Friday 19th April 2019

Kids Dominate MLB’s Virtual Reality Home Run Derby

Kids Dominate MLB’s Virtual Reality Home Run Derby

Kids Dominate MLB’s Virtual Reality Home Run Derby
Fans participate in the VR Home Run Derby finals at the 2018 Major League Baseball FanFest presented by Geico at the Walter E. Washington Convention Center on Jul. 16, 2018 in Washington, D.C. (Photo by Eve Kilsheimer/MLB Photos via Getty Images)

As Nationals star Bryce Harper took the MLB’s 2018 Home Run Derby in dramatic fashion at his home ballpark Monday night, kids were dominating the league’s first-ever virtual reality derby.

Four children (all under the age of 12) reached the semifinals of the competition, outlasting the 3,000 people of all ages who competed as part of the league’s All-Star FanFest. The tournament was clinched by nine-year-old Chuck Smolka, a Staten Island-based Mets fan with the acronym “ASG” (All-Star Game) shaved into his buzzcut.

Besides the noteworthy (but perhaps not surprising) fact that kids dominated adults in this four-dimensional virtual-reality video game, another point to note is how much engagement the tourney attracted on Twitch.

In the final round between Smolka and another nine-year-old, peak concurrent viewership on Twitch surpassed 120,500. The livestream was the No. 1 live video across Twitch’s entire platform at the time, even surpassing popular video games such as Fortnite.

The two finalists had a back-and-forth final round where both players held and then lost multiple leads, inadvertently mirroring the dramatic on-field action between Harper and Cubs slugger Kyle Schwarber.

Monday’s competition topped off a Friday-to-Sunday 32-person bracket-style qualifier. It was live streamed across multiple platforms and featured commentary from MLB Network’s Alexa Datt, gamers and content creators RealShelfy and Fuzzy, and nine-time MLB All-Star Fred Lynn.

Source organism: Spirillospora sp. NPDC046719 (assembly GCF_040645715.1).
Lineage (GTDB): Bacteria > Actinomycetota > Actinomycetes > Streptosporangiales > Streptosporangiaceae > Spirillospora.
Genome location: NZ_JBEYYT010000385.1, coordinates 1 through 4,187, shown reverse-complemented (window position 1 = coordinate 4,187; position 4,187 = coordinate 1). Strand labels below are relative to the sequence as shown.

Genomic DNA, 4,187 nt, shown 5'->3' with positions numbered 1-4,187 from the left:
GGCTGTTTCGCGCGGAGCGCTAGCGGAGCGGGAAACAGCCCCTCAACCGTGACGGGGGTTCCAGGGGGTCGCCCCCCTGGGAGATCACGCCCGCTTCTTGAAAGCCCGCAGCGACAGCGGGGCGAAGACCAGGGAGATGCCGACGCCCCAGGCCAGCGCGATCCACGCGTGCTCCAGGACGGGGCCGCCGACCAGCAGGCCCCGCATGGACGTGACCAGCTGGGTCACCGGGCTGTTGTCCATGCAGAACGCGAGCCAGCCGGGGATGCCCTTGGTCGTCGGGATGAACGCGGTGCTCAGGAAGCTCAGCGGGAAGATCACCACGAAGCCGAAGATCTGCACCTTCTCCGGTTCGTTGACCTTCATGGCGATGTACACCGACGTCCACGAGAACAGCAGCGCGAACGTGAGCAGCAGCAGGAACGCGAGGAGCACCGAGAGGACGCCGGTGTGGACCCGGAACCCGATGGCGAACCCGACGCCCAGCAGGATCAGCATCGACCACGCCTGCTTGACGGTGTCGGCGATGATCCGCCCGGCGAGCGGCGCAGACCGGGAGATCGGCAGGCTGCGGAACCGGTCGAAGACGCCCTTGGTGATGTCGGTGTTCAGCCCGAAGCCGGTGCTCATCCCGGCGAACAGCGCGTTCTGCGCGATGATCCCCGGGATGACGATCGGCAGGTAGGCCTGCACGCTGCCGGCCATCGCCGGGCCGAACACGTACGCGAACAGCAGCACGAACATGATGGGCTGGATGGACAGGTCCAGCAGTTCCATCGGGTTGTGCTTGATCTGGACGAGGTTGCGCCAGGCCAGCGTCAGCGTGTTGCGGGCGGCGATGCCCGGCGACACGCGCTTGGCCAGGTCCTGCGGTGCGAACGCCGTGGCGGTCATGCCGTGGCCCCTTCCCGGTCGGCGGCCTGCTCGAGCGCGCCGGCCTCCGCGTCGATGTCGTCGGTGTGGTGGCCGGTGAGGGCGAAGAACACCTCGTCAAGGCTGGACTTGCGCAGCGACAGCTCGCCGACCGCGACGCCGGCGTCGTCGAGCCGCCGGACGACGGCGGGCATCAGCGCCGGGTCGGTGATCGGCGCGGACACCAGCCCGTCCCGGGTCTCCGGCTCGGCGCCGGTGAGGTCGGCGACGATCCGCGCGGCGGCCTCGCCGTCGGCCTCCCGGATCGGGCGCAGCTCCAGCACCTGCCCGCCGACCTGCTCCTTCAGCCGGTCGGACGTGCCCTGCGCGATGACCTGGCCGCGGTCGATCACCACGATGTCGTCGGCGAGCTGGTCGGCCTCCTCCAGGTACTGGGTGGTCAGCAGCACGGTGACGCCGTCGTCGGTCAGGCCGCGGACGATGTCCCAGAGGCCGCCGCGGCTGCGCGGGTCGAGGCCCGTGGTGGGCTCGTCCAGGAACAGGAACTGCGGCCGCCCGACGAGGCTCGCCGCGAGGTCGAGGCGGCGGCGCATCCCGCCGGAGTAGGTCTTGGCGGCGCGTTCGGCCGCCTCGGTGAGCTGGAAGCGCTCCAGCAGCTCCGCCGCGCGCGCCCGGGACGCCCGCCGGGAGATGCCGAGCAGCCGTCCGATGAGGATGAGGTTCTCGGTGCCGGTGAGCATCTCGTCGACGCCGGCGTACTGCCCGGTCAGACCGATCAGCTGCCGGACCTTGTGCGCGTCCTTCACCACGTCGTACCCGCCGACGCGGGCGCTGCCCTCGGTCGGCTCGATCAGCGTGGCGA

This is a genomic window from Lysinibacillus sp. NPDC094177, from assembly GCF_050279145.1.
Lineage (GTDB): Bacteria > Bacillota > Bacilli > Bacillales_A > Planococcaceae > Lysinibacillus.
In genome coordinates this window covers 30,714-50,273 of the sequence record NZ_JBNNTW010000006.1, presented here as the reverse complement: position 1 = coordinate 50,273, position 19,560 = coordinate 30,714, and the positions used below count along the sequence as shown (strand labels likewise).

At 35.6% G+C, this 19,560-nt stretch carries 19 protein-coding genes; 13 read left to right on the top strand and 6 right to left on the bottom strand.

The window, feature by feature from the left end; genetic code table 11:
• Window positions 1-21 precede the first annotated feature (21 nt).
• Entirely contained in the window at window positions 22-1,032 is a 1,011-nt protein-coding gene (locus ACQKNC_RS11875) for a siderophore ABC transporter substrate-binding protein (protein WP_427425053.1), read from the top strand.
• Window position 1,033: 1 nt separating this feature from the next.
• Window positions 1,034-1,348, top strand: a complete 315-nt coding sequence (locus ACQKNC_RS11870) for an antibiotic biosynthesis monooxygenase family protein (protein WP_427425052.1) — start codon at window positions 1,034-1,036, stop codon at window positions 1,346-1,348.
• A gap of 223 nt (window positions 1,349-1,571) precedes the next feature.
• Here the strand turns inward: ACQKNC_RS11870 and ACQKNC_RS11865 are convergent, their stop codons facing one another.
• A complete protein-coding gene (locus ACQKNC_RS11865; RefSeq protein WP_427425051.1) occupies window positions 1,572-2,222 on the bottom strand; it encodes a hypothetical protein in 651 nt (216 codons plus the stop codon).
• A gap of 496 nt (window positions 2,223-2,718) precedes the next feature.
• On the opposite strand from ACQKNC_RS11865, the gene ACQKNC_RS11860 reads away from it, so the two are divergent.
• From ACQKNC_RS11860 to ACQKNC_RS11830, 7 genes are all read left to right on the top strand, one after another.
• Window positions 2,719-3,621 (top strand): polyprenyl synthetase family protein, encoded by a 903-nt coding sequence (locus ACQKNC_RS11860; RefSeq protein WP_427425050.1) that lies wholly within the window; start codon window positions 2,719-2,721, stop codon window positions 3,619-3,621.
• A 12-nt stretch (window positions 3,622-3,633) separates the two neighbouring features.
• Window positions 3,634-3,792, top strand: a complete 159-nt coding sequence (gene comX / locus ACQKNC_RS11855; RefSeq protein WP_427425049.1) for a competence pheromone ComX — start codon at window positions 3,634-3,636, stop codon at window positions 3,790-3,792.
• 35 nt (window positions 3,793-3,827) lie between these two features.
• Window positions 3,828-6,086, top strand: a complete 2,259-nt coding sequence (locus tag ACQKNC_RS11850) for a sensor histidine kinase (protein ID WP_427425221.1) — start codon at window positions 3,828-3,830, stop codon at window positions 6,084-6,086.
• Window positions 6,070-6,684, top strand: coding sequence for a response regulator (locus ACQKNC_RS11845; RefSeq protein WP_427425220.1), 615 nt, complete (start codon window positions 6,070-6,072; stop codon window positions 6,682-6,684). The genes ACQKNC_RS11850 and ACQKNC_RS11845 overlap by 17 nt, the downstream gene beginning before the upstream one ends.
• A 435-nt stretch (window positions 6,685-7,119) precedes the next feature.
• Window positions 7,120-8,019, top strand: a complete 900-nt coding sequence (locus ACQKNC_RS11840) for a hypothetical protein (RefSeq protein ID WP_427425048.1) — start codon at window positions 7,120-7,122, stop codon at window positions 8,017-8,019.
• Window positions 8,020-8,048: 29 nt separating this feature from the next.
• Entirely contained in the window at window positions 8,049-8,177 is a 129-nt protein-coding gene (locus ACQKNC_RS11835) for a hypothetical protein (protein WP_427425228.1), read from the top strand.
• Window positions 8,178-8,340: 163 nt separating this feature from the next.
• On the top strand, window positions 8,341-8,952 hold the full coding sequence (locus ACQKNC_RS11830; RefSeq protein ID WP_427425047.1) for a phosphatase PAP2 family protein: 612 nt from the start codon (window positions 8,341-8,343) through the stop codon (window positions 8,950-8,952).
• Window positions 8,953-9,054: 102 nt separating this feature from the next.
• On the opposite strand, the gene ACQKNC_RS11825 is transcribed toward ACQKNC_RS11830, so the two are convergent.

A special All-Star multi-player version of the home run derby game, developed by MLB’s Games and Virtual Reality team and powered by HTC’s Vive headset, was used for the tournament. Fans had 90 seconds to hit as many home runs as possible using a proprietary VR bat controller.

In a statement, MLB’s senior vice president of games and VR, Jamie Leece, said the league was taken by the camaraderie displayed by the players and the engagement delivered by fans.

“The competition’s emotion captured the essence of true sportsmanship as opponents of all ages were cheering each other on and genuinely built an immediate connection and community amongst themselves,” he said.

SportTechie Takeaway

The MLB’s inaugural fan-fueled virtual-reality home run derby helped to once again prove the power of Twitch. Its livestream showed how traditional sports are gaining a presence on the platform. Twitch is already hugely popular among the esports community. Popular gamers and social media personalities have helped bridge that gap, often serving as commentators and connecting the fan bases of both competitive gaming and traditional sports.


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